North York tenants join hundreds of Torontonians striking against above-guideline rent increases

Addila Safi, a resident at one of the buildings at 1440 and 1442 Lawrence Avenue W., is one of over a hundred tenants who've decided to withhold rent payments in an act of protest against above-guideline rent increases. (Spencer Gallichan-Lowe/CBC - image credit)
Addila Safi, a resident at one of the buildings at 1440 and 1442 Lawrence Avenue W., is one of over a hundred tenants who've decided to withhold rent payments in an act of protest against above-guideline rent increases. (Spencer Gallichan-Lowe/CBC - image credit)

More tenants in Toronto decided to go on rent strike on Sunday, joining hundreds in the city already withholding rent payments in protest of above-guideline rent increases.

More than 100 tenants at 1440 and 1442 Lawrence Avenue W. are now striking in hopes their landlord, Barney River Investments, provides immediate and regular pest and bed bug treatment, elevator repairs and disinfection of frequently-touched surfaces in line with the city's COVID-19 health and safety measures.

"It's too much. It's not manageable. It's not easy," said Addila Safi, who lives in one of the buildings.

The mother of two, who has taken on two jobs to make ends meet, said she's been living there for some 15 years. Her rent increased from $900 to $1,400 in the last few years alone, she said.

"I want them to be fair."

Residents at 1440 and 1442 Lawrence Avenue W. started a rent strike on Sunday in protest of above-guideline rent increases, among other maintenance issues at their buildings.
Residents at 1440 and 1442 Lawrence Avenue W. started a rent strike on Sunday in protest of above-guideline rent increases, among other maintenance issues at their buildings.

Residents at 1440 and 1442 Lawrence Avenue W. started a rent strike on Sunday in protest of above-guideline rent increases, among other maintenance issues at their buildings. (Spencer Gallichan-Lowe/CBC)

The tenants are joining hundreds of Torontonians that have been rent striking for months, all largely aimed at pushing back against above-guideline rent increases and soaring rents in the city.

While the immediate goal is to get landlords to reverse course on the increases and attend to pressing matters in their buildings, the longer-term goal is a lasting solution from the province, says the York South-Weston Tenants Union, which is helping to organize some of the strikes.

"They have to take seriously our pain," said Yogesh Katri, a recent member of the union.

CBC Toronto has reached out to Barney River Investments for comment.

Building needs maintenance, repairs, say tenants

After organizing, tenants found out many who raise problems go weeks without hearing back from management, Katri said,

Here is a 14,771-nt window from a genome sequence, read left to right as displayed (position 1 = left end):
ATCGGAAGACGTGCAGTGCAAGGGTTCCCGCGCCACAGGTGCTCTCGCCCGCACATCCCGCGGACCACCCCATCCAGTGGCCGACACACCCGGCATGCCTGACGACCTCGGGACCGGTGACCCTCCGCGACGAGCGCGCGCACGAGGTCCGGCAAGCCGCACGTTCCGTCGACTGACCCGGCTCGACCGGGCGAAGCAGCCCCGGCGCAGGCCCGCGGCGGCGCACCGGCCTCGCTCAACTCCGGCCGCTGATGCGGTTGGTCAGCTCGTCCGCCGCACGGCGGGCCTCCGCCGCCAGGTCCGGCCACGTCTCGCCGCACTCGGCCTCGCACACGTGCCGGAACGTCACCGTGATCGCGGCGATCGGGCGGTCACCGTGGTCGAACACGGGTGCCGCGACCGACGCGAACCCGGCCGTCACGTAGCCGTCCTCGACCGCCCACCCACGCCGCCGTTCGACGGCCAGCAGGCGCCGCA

When they do, often the problem doesn't get resolved, he added.

"They are waiting a long and long time, but there's nothing really happening," said Katri.

Mylene Morada says problems became pressing when new management took over her building. Since then, bed bugs have become a norm, she said, as well as smelly garbage in the hallways.

No matter how much they complain, little is done, she said.

The union says things have gotten so bad that, at one point, Canada Post put up a notice stating they won't deliver mail to one of the buildings due to health and safety concerns.

"They don't just respond [to anyone] and it's just so frustrating for the tenants," said Morada. "We're paying enough, but I guess the services of the management is lacking."

Two pictures from the York South-Weston Tenant Union shows Canada Post stopped delivering to residents at 1442 Lawrence Avenue West due to health and safety concerns.
Two pictures from the York South-Weston Tenant Union shows Canada Post stopped delivering to residents at 1442 Lawrence Avenue West due to health and safety concerns.

Two pictures from the York South-Weston Tenant Union shows Canada Post stopped delivering to residents at 1442 Lawrence Avenue W. due to health and safety concerns. (Submitted by the York South-Weston Tenant Union )

Rent strikes won't necessarily 'fix the problem'

Tenants at 33 King St., 22 John St., and a complex on Thorncliffe Park Drive are also on strike, citing poor maintenance and above-guideline increases.

LISTEN | Rent strike organizer explains why tenants are banding together:

Former York South-Weston MPP Faisal Hassan, who was present at the strike, said the tenants — many of whom are front-line, minimum wage workers and immigrants —  "need a balancing act."

"They are decent, they're hard working, they have contributed so much. And it's not fair that every year their rent is uncontrollable," Hassan said.

"All they're asking [for] is a fair, fair rent," said Hassan.

Lawyer Jordan Donich says the frequency of rent strikes is telling.

"It's really a symptom of a larger problem, or a failure of the system to really address certain people and their living conditions," said Donich.

Conflicting interests between landlords and tenants have been exacerbated throughout the years, Donich said. While rent strikes can draw attention to the issue, it doesn't mean they're going to solve the root of the problem, he said, as they'll likely just end up before the Landlord and Tenant Board.

Long-term, the solution lies with policy changes, like building more affordable rental housing, he said.

"Really what we need is leadership from the government," said Donich.